Article 12.2 requires parties to take specific steps to improve the health of their citizens, including reducing infant mortality and improving child health, improving environmental and workplace health, preventing, controlling and treating epidemic diseases, and creating conditions to ensure equal and timely access to medical services for all. These are considered to be "illustrative, non-exhaustive examples", rather than a complete statement of parties' obligations.
The right to health is interpreted as requiring parties to respect women's' reproductive rights, by not limiting access to contraception or "censoring, withholding or intentionally misrepresenting" information about sexual health. They must also ensure that women are protected from harmful traditional practices such as female genital mutilation.
Right to health is inclusive right extending not only to timely and appropriate health care but also to the underlying determinants of health, such as access to safe and potable water and adequate sanitation, an adequate supply of safe food, nutrition and housing, healthy occupational and environmental conditions.
Right to free education
Article 13 of the Covenant recognises the right of everyone to free education (free for the primary level and "the progressive introduction of free education" for the secondary and higher levels). This is to be directed towards "the full development of the human personality and the sense of its dignity", and enable all persons to participate effectively in society. Education is seen both as a human right and as "an indispensable means of realizing other human rights", and so this is one of the longest and most important articles of the Covenant.
Article 13.2 lists a number of specific steps parties are required to pursue to realise the right of education. These include the provision of free, universal and compulsory primary education, "generally available and accessible" secondary education in various forms (including technical and vocational training), and equally accessible higher education. All of these must be available to all without discrimination. Parties must also develop a school system (though it may be public, private, or mixed), encourage or provide scholarships for disadvantaged groups. Parties are required to make education free at all levels, either immediately or progressively; "[p]rimary education shall be compulsory and available free to all"; secondary education "shall be made generally available and accessible to all by every appropriate means, and in particular by the progressive introduction of free education"; and "[h]igher education shall be made equally accessible to all, on the basis of capacity, by every appropriate means, and in particular by the progressive introduction of free education".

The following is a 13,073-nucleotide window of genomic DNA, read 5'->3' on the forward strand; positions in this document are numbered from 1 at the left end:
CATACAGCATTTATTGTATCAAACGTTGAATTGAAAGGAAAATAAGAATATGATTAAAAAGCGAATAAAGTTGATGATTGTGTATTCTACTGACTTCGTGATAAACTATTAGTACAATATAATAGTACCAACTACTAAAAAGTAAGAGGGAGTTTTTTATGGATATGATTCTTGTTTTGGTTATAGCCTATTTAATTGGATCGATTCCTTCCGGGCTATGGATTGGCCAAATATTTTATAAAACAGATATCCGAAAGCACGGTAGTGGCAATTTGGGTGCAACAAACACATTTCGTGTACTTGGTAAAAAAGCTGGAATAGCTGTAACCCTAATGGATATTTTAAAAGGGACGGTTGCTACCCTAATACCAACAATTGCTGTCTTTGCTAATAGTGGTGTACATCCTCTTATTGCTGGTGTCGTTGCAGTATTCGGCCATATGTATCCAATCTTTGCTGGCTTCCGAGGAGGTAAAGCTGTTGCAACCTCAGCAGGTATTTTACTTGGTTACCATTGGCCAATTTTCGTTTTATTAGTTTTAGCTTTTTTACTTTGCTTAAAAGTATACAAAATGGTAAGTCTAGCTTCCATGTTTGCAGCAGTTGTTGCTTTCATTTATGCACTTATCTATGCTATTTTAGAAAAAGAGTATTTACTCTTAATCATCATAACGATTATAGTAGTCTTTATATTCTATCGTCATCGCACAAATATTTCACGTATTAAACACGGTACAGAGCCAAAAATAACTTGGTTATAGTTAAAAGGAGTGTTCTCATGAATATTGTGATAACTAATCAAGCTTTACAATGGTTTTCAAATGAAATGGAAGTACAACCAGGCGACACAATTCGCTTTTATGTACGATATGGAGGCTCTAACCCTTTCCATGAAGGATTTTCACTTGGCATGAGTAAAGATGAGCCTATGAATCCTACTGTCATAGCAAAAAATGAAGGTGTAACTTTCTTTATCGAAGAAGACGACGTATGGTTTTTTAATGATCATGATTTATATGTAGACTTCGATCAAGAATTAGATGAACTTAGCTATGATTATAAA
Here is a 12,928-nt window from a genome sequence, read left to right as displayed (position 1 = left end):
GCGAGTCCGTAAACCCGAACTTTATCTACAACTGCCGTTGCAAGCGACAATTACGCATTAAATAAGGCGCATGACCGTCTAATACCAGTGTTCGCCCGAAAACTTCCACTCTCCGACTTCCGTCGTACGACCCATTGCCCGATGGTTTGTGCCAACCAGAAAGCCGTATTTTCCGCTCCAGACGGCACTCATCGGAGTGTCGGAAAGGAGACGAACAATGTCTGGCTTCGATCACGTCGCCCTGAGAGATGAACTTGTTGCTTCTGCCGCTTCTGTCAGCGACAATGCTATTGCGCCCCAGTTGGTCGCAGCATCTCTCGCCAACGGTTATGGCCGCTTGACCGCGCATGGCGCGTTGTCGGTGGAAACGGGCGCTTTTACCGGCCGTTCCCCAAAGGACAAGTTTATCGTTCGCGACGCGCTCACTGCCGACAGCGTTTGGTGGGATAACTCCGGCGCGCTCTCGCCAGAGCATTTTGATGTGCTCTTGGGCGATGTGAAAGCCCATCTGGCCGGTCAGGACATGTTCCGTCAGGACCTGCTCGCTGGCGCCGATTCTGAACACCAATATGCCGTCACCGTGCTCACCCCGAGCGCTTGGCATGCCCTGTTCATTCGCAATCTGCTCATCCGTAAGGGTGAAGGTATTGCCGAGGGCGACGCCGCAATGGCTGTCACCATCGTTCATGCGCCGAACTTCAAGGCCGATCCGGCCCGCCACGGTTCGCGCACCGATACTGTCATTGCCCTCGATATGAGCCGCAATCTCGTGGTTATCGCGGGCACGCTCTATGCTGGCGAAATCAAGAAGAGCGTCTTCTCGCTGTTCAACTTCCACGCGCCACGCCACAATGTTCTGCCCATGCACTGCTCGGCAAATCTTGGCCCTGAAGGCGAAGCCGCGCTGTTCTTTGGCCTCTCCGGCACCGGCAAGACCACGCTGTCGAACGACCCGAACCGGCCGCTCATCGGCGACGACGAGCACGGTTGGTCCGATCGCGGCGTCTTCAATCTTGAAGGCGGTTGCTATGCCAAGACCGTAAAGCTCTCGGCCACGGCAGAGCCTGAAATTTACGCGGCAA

Articles 13.3 and 13.4 require parties to respect the educational freedom of parents by allowing them to choose and establish private educational institutions for their children, also referred to as freedom of education. It also recognises the right of parents to "ensure the religious and moral education of their children in conformity with their own convictions". This is interpreted as requiring public schools to respect the freedom of religion and conscience of their students, and as forbidding instruction in a particular religion or belief system unless non-discriminatory exemptions and alternatives are available.
The Committee on Economic, Social and Cultural Rights interpret the Covenant as also requiring states to respect the academic freedom of staff and students, as this is vital for the educational process. It also considers corporal punishment in schools to be inconsistent with the Covenant's underlying principle of the dignity of the individual.
Article 14 of the Covenant requires those parties which have not yet established a system of free compulsory primary education, to rapidly adopt a detailed plan of action for its introduction "within a reasonable number of years".
Right to participation in cultural life
Article 15 of the Covenant recognises the right of everyone to participate in cultural life, enjoy the benefits of scientific progress, and to benefit from the protection of the moral and material rights to any scientific discovery or artistic work they have created. The latter clause is sometimes seen as requiring the protection of intellectual property, but the Committee on Economic, Social and Cultural Rights interprets it as primarily protecting the moral rights of authors and "proclaim[ing] the intrinsically personal character of every creation of the human mind and the ensuing durable link between creators and their creations". It thus requires parties to respect the right of authors to be recognised as the creator of a work. The material rights are interpreted as being part of the right to an adequate standard of living, and "need not extend over the entire lifespan of an author."
Parties must also work to promote the conservation, development and diffusion of science and culture, "respect the freedom indispensable for scientific research and creative activity", and encourage international contacts and cooperation in these fields.
A number of parties have made reservations and interpretative declarations to their application of the Covenant.
Algeria interprets parts of Article 13, protecting the liberty of parents to freely choose or establish suitable educational institutions, so as not to "impair its right freely to organize its educational system."
Bangladesh interprets the self-determination clause in Article 1 as applying in the historical context of colonialism. It also reserves the right to interpret the labour rights in Articles 7 and 8 and the non-discrimination clauses of Articles 2 and 3 within the context of its constitution and domestic law.
Belgium interprets non-discrimination as to national origin as "not necessarily implying an obligation on States automatically to guarantee to foreigners the same rights as to their nationals. The term should be understood to refer to the elimination of any arbitrary behaviour but not of differences in treatment based on objective and reasonable considerations, in conformity with the principles prevailing in democratic societies."
China restricts labour rights in Article 8 in a manner consistent with its constitution and domestic law.